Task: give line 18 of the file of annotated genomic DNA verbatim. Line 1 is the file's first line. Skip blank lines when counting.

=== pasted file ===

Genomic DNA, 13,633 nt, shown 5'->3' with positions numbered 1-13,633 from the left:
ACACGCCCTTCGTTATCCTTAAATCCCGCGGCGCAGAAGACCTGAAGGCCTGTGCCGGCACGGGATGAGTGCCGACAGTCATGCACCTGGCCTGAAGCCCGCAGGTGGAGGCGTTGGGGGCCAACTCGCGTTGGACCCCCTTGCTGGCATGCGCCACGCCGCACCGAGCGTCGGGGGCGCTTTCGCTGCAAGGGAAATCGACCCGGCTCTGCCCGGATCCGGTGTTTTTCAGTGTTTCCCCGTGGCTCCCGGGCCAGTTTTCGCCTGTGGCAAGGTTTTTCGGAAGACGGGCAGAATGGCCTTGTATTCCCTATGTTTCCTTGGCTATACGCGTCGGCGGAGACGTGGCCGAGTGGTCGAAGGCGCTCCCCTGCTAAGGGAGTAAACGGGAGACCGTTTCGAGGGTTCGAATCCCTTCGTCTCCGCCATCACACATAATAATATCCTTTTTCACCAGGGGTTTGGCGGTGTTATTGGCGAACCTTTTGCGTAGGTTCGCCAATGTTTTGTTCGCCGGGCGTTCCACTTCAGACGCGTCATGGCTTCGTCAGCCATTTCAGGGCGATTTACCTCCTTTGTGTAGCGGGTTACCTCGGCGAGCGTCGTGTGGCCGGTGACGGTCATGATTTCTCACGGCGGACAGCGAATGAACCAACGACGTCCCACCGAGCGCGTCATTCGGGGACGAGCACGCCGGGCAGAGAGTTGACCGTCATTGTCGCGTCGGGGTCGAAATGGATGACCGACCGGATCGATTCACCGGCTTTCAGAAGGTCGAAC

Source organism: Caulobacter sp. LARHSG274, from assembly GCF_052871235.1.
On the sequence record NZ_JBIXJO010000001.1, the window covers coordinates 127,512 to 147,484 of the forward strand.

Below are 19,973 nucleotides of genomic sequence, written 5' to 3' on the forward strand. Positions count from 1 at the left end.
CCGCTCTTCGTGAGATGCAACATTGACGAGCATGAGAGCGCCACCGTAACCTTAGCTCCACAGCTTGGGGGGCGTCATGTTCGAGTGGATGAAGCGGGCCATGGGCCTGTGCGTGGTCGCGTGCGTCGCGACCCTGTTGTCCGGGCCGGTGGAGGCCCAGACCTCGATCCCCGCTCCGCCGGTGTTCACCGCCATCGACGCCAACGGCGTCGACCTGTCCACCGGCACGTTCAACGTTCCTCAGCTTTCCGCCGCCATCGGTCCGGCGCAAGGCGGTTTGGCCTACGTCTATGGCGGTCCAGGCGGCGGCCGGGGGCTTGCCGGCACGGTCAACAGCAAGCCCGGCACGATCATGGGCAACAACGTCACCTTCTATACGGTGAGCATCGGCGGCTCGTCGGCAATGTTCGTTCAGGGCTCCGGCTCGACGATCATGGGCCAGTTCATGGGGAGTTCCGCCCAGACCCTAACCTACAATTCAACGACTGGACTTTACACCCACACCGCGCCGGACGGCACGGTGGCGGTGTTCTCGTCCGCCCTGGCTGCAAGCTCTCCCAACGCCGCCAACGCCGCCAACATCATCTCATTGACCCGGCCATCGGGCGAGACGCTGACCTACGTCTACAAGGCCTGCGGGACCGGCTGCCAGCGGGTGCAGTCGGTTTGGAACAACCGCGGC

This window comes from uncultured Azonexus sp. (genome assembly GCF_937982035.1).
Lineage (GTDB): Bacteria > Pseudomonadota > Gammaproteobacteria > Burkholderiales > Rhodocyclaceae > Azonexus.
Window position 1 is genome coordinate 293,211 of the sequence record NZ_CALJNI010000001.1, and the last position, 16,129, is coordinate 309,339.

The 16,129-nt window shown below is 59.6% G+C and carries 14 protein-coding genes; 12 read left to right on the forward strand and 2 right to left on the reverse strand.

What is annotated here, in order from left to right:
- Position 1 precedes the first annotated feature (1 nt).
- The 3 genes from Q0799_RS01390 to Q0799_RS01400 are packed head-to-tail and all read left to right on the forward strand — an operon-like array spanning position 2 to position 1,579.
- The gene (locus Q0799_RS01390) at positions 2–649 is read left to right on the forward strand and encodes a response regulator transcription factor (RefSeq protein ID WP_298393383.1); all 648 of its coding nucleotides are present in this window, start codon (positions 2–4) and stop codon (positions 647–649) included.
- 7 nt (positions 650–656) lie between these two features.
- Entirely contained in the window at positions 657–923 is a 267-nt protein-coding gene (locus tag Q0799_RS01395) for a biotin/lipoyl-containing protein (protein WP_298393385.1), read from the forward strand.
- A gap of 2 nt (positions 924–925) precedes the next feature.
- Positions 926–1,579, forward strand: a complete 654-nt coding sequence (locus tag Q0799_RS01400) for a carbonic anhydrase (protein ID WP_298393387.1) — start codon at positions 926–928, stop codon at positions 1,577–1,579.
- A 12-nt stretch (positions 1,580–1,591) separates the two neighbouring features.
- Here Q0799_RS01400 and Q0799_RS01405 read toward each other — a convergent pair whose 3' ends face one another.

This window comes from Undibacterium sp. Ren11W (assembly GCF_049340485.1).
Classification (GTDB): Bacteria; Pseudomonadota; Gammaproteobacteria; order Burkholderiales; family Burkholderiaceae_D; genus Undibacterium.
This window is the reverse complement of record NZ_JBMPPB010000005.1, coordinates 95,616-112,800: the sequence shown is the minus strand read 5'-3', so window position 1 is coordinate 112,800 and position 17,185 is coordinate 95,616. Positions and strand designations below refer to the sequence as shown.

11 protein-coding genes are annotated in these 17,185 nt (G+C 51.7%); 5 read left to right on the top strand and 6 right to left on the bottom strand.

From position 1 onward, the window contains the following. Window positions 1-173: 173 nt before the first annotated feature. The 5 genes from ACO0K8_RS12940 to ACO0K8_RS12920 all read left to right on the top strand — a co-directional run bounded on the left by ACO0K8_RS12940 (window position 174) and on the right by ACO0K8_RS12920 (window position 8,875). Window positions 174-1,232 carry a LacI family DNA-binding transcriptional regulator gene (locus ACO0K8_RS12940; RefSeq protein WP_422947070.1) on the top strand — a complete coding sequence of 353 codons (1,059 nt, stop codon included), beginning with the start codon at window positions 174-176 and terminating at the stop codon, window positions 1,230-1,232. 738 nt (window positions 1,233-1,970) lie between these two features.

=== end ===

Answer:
- Positions 926–1,579, forward strand: a complete 654-nt coding sequence (locus tag Q0799_RS01400) for a carbonic anhydrase (protein ID WP_298393387.1) — start codon at positions 926–928, stop codon at positions 1,577–1,579.